2007_12_gzair.jpgFirst responders gathered in front of the NYC Medical Examiner's office to protest how the ME has classified deaths seemingly related to Ground Zero illnesses. State Senator Eric Adams said he would introduce legislation making sure first responders who worked at Ground Zero will "get the same line-of-duty benefits" as September 11 victims.

Recently, the ME's office has not named two rescuers, who worked at the World Trade Center site after September 11 and later died from complications of illnesses (seemingly caused by the toxic dust), as victims of the September 11 attacks. In fact, a letter ME Dr. Charles Hirsch sent to one of the families narrowed the definition of a 9/11 death: "All persons killed at the World Trade Center on Sept. 11, 2001, and others who died later from complications of injury or exposure directly caused by the collapse of the twin towers on that day are homicide victims."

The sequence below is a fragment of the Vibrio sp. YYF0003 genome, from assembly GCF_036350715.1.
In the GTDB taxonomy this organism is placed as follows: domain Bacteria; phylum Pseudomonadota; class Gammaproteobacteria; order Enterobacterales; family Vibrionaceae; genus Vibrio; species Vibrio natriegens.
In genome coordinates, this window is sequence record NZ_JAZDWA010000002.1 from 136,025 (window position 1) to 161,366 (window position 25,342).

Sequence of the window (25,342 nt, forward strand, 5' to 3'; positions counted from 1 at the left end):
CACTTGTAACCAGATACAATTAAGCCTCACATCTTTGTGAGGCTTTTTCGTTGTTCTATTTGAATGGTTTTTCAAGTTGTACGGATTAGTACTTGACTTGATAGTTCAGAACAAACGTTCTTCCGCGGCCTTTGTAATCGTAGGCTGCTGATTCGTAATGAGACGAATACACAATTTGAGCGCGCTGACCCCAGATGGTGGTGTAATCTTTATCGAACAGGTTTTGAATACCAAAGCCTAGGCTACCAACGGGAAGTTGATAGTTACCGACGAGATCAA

Adams said, "We still hear the voices and pain of those that did not die on 9/11, but died after and will die in the future. My bill would allow the medical examiner to list those who worked on Ground Zero on 9/12 and after as victims of 9/11." Lawyer Norman Siegel of the ACLU added the responders are "American heroes...we must do everything we can help them and their families."

And the wife of one NYPD detective who is suffering the aftereffects of working 400 hours at Ground Zero said, "People who are ill are vilified rather than granted mercy."